Can you add two dB numbers together?

Yes you can!

For instance, if you cascade two 3 dB RF attenuation pads the resulting total attenuation is 6 dB.

Use the following calculator to calculate the sum of two dB numbers

Note that while two dB numbers can be added or subtracted, the same is not true for dBm numbers. Here is a calculator to add or subtract dBm numbers.

**Example Calculation**

Let’s say you have two RF amplifiers that are connected in series. The first one with a gain of 10 dB and the second with a gain of 30 dB. The total cascaded gain is 10+30 = 40 dB.

**What does adding two dB numbers mean?**

The deciBel equivalent of a number X is given by **X _{dB} = 10*Log_{10}(X)**

Similarly the dB equivalent of a number Y is **Y _{dB} = 10*Log_{10}(Y)**

The dB equivalent of X*Y is **10*Log _{10}(X*Y)** =

**10*Log**+

_{10}(X)**10*Log**

_{10}(Y)**The sum of two dB numbers is equivalent to the Log of the product of the two linear equivalents**

In the above example, the first RF amplifier has a value of 10 dB which means it amplifies the signal by a factor of 10 (using the dB to Linear calculator).

The second RF amplifier has a value of 30 dB which means that it amplifies the signal 1000 times.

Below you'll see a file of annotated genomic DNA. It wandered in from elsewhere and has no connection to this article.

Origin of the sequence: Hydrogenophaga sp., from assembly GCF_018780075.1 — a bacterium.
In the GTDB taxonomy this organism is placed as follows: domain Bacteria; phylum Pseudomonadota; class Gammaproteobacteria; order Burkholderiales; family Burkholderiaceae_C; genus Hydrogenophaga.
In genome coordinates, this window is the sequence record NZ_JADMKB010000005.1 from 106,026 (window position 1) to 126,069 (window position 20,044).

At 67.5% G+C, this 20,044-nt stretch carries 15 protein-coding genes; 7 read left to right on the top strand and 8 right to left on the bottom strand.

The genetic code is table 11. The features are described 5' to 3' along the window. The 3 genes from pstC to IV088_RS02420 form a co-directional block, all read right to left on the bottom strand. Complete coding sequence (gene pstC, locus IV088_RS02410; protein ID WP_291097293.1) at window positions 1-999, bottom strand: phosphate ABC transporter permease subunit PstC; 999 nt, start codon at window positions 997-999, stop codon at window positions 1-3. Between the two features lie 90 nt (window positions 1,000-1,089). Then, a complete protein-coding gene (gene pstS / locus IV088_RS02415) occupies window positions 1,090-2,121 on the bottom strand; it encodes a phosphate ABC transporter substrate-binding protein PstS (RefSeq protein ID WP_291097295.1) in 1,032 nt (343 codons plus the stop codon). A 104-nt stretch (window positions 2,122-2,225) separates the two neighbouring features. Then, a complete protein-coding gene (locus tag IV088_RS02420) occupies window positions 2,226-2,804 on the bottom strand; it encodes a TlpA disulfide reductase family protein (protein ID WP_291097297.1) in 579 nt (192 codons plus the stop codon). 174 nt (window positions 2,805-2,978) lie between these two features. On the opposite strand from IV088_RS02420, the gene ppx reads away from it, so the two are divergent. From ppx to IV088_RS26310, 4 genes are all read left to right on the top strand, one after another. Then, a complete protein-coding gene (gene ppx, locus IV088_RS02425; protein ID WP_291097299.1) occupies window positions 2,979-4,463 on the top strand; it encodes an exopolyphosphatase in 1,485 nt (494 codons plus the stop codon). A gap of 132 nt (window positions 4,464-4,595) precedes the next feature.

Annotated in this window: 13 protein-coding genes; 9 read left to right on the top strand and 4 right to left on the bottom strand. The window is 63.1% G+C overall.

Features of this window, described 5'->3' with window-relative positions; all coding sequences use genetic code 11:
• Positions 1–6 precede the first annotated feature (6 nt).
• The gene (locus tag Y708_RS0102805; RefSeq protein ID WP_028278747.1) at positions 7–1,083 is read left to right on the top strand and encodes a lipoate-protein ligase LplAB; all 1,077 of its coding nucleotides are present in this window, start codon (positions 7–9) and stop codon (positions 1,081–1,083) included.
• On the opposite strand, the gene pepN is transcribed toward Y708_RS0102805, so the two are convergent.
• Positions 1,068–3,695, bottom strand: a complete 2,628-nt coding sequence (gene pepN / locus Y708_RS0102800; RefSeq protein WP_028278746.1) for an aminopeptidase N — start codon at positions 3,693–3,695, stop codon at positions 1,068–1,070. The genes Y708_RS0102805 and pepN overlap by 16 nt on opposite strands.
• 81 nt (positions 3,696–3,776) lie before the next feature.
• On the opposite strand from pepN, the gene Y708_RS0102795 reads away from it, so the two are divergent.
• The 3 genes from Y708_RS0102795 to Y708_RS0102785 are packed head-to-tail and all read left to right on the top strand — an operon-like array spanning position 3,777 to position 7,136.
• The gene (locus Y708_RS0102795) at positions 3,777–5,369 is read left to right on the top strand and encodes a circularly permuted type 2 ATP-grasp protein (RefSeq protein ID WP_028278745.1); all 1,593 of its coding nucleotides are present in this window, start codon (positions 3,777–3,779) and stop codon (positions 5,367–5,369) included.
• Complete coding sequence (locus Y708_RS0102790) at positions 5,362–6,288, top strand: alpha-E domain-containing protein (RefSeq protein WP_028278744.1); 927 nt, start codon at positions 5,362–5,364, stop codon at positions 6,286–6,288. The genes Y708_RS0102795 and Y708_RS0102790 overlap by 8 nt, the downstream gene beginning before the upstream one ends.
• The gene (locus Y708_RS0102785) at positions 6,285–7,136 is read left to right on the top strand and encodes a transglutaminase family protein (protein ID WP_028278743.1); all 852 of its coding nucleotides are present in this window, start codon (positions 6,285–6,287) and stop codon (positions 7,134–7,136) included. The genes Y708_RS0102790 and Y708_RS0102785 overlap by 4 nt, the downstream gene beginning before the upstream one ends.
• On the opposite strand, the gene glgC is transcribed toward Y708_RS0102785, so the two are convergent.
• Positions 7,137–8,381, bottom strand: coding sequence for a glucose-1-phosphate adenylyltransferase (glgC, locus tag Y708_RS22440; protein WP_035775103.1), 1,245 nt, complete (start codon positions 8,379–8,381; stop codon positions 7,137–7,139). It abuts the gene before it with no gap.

To calculate the effective gain we calculate the product of the two numbers: 1000*10 = 10,000.

The Logarithm of 10,000 is 10*Log_{10}(10000) = 40 dB which represents the total or cascaded gain.The same number was found by adding the gain numbers in dB: **10 dB + 30 dB = 40 dB**

**Table of dB Sum vs Linear**

This table provides the dB sum between two numbers and the product of the linear equivalent

10*Log_{10}(A*B) | A*B |
---|---|

100 | 10000000000 |

90 | 1000000000 |

80 | 100000000 |

70 | 10000000 |

60 | 1000000 |

50 | 100000 |

40 | 10000 |

30 | 1000 |

20 | 100 |

10 | 10 |

0 | 1 |

-10 | 0.1 |

-20 | 0.01 |

-30 | 0.001 |

-40 | 0.0001 |

-50 | 0.00001 |

-60 | 0.000001 |

-70 | 0.0000001 |

-80 | 0.00000001 |

-90 | 0.000000001 |

-100 | 0.0000000001 |

**Related Calculators**

- dBm Addition – Add two power values in
**dBm**doesn’t follow the same rules as adding two dB values - dB Difference – follows the same rules as addition